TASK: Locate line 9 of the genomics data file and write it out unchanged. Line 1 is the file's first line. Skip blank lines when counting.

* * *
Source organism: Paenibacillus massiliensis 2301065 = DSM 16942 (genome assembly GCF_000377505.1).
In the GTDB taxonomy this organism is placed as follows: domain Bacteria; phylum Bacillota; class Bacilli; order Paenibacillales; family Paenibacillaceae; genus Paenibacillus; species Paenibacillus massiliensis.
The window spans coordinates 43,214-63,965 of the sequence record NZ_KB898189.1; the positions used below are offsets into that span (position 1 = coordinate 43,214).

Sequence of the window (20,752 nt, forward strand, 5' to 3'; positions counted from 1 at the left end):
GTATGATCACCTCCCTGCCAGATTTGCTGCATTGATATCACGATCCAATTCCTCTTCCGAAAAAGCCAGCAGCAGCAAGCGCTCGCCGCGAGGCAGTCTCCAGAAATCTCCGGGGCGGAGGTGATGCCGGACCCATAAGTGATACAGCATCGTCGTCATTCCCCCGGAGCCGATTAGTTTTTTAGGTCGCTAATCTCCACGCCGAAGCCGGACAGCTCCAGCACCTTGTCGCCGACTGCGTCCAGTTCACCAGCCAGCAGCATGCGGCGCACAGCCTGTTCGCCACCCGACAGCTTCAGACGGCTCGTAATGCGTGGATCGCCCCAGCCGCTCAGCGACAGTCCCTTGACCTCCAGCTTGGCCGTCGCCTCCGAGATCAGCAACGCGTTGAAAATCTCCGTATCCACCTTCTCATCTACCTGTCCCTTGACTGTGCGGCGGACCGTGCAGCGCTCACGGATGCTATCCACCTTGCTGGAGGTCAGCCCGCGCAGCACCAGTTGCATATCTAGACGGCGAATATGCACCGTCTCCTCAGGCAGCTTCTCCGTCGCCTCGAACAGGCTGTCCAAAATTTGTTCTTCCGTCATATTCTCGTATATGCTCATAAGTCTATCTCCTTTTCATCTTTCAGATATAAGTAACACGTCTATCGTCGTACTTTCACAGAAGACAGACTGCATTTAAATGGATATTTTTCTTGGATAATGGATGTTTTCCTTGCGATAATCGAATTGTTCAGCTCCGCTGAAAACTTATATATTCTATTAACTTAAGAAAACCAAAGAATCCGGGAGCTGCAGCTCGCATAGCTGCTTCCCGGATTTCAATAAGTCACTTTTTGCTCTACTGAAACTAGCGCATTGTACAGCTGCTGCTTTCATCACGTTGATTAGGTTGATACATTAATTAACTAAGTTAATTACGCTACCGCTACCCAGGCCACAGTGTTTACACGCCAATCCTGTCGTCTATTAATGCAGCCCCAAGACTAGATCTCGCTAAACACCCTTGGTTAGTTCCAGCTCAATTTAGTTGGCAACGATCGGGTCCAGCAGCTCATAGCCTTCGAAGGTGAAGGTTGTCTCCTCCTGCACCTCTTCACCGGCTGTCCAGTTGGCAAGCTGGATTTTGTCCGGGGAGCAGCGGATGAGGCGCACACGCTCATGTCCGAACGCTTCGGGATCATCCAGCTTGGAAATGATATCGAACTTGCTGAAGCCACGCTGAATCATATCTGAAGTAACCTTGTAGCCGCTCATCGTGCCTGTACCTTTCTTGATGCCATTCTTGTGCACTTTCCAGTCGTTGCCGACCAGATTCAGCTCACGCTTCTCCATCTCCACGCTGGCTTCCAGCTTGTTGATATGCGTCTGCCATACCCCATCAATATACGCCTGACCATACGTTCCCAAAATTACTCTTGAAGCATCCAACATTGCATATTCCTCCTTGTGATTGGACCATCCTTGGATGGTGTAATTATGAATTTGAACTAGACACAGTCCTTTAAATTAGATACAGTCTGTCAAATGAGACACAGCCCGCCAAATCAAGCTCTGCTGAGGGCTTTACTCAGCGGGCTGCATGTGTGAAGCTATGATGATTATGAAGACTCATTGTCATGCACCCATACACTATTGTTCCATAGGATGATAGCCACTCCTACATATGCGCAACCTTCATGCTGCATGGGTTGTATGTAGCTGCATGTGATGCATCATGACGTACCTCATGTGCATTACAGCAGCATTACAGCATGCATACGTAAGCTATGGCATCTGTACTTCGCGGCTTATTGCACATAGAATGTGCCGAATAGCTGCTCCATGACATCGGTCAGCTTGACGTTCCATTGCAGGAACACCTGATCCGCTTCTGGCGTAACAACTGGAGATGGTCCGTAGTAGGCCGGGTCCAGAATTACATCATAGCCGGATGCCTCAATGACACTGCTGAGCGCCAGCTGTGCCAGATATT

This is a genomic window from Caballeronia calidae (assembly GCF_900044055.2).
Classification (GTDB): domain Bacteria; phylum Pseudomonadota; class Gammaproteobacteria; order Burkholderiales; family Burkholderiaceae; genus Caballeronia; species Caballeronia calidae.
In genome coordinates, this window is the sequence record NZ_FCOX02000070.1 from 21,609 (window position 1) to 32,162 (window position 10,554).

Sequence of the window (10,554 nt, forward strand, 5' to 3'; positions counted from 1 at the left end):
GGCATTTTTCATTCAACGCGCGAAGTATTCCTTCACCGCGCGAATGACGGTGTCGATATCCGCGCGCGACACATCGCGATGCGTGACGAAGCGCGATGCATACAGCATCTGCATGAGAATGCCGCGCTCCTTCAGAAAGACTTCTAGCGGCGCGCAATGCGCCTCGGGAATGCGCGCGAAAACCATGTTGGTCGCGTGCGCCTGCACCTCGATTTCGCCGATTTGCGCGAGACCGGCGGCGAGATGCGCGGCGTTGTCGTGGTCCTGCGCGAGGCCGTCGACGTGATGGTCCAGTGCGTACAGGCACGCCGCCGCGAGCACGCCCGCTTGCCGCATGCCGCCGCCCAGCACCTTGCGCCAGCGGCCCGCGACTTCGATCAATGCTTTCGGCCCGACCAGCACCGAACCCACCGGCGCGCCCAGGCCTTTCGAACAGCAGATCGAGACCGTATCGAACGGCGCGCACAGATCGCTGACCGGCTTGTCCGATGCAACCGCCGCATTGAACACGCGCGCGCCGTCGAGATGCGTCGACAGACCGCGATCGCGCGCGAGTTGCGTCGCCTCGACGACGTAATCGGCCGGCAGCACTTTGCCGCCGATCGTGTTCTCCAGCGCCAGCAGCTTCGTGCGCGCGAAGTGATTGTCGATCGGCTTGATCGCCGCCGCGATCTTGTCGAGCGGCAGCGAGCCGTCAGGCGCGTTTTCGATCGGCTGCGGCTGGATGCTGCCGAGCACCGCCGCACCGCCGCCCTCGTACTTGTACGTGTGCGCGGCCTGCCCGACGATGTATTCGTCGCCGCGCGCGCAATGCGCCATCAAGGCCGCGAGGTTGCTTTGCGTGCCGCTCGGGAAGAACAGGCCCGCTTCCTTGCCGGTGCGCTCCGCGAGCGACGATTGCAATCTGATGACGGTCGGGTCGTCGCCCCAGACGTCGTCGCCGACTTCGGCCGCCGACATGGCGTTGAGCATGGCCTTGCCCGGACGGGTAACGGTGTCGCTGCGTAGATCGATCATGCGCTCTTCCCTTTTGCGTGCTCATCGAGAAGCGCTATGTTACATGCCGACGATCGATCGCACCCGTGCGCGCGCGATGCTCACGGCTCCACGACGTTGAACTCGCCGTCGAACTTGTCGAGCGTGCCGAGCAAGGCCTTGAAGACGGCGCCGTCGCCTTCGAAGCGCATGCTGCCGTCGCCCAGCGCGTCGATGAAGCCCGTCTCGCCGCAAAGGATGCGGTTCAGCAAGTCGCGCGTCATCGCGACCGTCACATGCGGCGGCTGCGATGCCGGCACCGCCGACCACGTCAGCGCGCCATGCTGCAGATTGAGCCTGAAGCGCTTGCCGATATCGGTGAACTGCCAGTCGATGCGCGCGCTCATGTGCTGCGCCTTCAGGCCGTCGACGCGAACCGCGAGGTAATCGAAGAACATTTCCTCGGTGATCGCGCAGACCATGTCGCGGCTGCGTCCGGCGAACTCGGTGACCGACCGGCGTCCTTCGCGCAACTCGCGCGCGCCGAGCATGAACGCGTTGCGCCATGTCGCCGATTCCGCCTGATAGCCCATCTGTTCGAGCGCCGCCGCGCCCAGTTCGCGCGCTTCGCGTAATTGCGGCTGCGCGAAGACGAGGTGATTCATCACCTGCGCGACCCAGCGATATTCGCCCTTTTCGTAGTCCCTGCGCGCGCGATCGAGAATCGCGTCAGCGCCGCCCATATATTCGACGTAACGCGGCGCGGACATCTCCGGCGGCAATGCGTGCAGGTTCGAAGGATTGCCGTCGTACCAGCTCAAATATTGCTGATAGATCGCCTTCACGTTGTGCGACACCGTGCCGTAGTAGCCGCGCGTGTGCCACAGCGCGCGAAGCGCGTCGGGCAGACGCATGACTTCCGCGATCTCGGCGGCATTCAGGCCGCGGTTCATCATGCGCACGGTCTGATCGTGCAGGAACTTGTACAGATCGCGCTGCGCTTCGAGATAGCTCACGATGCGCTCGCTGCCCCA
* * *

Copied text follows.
Sequence of the window (10,554 nt, forward strand, 5' to 3'; positions counted from 1 at the left end):